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Taking part in the West of Ireland Bridge Congress at UCG in April 1983 were Phil Carey, Newcastle, Eileen Murphy, Taylor's Hill, Carmel Howard, Cross Street and Claire Burke, Salthill. This year’s Bridge Congress is taking place next week at the Ardilaun Hotel from February 3 to February 5.

1923

Islanders’ distress

A correspondent sends authentic particulars of distress prevailing in the Islands of Aran. There is extreme poverty in Inishmore, especially in Killeany; large numbers in the village are on the verge of starvation, kept alive by the charity of neighbours, with scarcely a healthy child amongst them.

The people own no land, notwithstanding that the Congested Districts Board has a large tract; they fish and labour when the former is profitable or practicable and when the work can be found. To-day they are without either.

Similar stories come from other island villages. Yet last October Mr. Blythe stated in the Dáil that £1,000 had been granted for the relief of distress on the islands. The money was placed at the disposal of the Galway Rural District Council, which refused to have anything to do with the scheme.

Accordingly, the grant was never made. It is alleged that the inhabitants of Inishmore have refused to pay rates, but islanders state in reply that rates were not collected for some two years, nor were demand notes issued. The whole position is so grave that it should be looked into without further delay, and we understand that all the circumstances have been referred to Deputy O’Connell for this purpose.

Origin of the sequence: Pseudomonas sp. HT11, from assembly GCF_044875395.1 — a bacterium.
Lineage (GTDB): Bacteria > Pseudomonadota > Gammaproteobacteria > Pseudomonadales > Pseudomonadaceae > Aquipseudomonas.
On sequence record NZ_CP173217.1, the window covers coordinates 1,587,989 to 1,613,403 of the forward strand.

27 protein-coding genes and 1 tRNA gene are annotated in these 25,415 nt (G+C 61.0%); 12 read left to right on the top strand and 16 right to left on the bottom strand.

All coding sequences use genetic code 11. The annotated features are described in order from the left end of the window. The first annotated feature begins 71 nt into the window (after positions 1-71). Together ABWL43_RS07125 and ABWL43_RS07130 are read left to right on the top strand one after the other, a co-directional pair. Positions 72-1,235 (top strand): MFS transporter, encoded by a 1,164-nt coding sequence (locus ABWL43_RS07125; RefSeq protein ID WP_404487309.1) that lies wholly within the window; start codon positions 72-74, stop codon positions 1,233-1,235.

For more, read this week’s Connacht Tribune.

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Galway in Days Gone By

Galway In Days Gone By

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Students Yvonne O’Byrne, Edel Comer, Janice Butler, Orla Casserley, Lisa Small, Sinéad Irvine, Emer Burke, Alva McManus and Ciara Hanley who took part in the Dominican College, Taylor's Hill, production of the musical 'My Fair Lady' at the Rosary Hall in January 1998.

1923

Narrow escape

A party of four men, who arrived in the village in a motor-car, engaged in a murderous attack on the barracks occupied by the unarmed Civic Guard at Ahascragh, Ballinasloe, about three a.m. on Wednesday.

Shots and bombs were fired through the windows, and some of the sleeping guards had narrow escapes from bullets, and subsequently had to dash through the petrol-inspired flames for safety.

The village is a peaceable one, and the Guards have recently been carrying out their work in it with quiet efficiency. During the recent warfare, there had been no disturbance in the neighbourhood.

The Guards retired as usual on Tuesday night, and about three a.m. on Wednesday morning they were awakened by the crash of rifles.

A moment later flames sprang up, and it was seen that the barracks had been sprinkled with petrol and fired. Bombs were first fired through the windows, then petrol was thrown in, and the place was set on fire.

The small body of four Guards found themselves compelled to seek shelter from the bullets, and then they had to make a dash to escape the flames that were springing up around them.

Sergeant Rodgers had an exceedingly narrow escape, a bullet grazing his head. Guard Grimes was sleeping beneath a window when it was broken and petrol thrown over his head.